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Data-Driven Robust Control of Insulin Therapy

Automated insulin delivery, a.k.a. the artificial pancreas (AP), has the potential to revolutionize Type-1 diabetes (T1D) therapy by improving glucose control and reducing the burden of self-care. The design of a fully closed-loop insulin controller is, however, still challenging because the blood glucose (BG) levels to control are significantly affected by unknown disturbances related to the patient behavior; namely, meals and physical activity. Accurate insulin control is also made difficult by the fact that glucose measurements are taken underneath the skin, and thus are delayed with respect to the BG due to physiological transport dynamics.

The discussion gives an overview of current T1D therapy practice and the challenges behind closed-loop insulin control and presents an AP system design—implemented and evaluated in MATLAB®—that addresses these challenges through the integration of control techniques and data-driven models of patient behavior, showing simulation results on virtual patient models.


- Design a new AP system based on min-max robust model-predictive control (MPC), which computes at each time the insulin therapy that maximizes the predicted worst-case performance (i.e., how well BG stays "in range") with respect to the unknown future patient behavior.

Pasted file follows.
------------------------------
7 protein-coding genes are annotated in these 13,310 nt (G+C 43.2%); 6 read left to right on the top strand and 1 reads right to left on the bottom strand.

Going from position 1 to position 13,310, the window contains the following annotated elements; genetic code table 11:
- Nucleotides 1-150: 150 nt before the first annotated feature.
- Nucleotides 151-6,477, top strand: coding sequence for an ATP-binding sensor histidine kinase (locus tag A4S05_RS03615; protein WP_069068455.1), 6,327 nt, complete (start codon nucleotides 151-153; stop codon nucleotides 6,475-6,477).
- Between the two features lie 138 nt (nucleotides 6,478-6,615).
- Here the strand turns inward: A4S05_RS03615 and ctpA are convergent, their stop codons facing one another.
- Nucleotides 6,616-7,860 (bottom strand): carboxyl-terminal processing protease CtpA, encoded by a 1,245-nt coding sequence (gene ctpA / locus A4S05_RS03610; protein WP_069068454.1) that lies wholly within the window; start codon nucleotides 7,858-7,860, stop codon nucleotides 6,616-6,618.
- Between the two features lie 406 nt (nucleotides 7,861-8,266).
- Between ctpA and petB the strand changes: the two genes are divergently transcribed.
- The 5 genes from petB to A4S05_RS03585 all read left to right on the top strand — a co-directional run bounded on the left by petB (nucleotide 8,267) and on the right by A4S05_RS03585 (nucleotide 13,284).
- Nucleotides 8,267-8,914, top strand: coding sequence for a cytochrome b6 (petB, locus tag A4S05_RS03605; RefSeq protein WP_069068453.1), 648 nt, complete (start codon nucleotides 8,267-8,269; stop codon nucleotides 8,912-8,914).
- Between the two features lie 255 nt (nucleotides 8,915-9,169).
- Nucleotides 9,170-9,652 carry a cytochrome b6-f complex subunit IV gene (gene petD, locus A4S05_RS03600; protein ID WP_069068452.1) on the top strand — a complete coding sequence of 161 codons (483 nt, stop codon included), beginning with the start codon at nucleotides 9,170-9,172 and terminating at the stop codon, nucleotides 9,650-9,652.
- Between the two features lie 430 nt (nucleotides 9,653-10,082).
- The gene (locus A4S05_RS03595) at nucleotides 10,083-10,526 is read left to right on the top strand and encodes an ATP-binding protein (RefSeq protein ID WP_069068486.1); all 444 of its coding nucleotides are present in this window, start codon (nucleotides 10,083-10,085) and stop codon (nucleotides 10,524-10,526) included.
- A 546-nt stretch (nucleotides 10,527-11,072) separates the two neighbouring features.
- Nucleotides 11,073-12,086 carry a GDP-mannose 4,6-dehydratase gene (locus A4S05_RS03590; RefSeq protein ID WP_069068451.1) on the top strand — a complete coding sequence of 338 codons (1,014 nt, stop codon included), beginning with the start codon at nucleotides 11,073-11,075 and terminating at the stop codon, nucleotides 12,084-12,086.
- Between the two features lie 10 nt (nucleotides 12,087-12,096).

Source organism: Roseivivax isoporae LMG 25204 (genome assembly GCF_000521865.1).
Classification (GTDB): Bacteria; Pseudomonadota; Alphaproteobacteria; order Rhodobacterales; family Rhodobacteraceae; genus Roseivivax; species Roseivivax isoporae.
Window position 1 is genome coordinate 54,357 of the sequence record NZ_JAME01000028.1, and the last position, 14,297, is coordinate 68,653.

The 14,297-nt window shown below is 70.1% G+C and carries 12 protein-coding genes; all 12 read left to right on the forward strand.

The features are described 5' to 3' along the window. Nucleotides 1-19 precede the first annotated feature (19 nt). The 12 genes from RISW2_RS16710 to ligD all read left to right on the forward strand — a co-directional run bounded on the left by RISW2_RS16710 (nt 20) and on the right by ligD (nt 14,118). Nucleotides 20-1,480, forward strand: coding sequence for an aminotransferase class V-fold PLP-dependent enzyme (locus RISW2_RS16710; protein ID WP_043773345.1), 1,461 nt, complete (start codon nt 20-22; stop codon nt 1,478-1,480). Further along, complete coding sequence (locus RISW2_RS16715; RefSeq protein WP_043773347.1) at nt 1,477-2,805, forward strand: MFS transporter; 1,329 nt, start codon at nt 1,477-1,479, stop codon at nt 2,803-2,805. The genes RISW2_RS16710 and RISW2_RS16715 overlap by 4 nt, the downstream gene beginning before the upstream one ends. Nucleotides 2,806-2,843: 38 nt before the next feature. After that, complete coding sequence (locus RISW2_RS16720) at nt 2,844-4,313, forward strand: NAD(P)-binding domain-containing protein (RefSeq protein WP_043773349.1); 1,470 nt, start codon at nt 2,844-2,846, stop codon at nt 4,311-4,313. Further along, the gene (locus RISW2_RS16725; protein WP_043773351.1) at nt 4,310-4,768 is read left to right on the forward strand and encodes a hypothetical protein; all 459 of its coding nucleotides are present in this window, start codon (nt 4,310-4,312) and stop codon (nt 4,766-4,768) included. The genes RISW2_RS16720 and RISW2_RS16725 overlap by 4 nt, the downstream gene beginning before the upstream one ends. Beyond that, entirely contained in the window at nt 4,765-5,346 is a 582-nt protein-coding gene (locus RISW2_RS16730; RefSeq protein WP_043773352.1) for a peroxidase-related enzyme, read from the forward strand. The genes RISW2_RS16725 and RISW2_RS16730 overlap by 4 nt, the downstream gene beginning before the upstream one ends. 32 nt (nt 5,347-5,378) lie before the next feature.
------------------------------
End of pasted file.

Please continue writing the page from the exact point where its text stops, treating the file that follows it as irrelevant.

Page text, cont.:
- Learn data-driven models of meal and exercise behavior, models that allow restricting the domain of the unknown patient-related disturbances, thereby making the controller less conservative. The learning method ensures with arbitrarily high probability that such models, and, in turn, the controller using them, cover all possible behaviors of the unknown data-generating distribution.
- Develop a Moving Horizon Estimator to recover the (unknown) system state from delayed and noisy glucose measurements and estimate the most likely meal and exercise disturbances.
- Evaluate the AP system design on virtual patients, i.e., on accurate differential equation models of the glucose/insulin metabolism, using data-driven meal behavior models learned from the CDC's NHANES database (from over 8,600 participants).
- Show that the AP system keeps the BG within healthy ranges more than 93% of the time.
- Use MATLAB for the AP system implementation and experimental evaluation.

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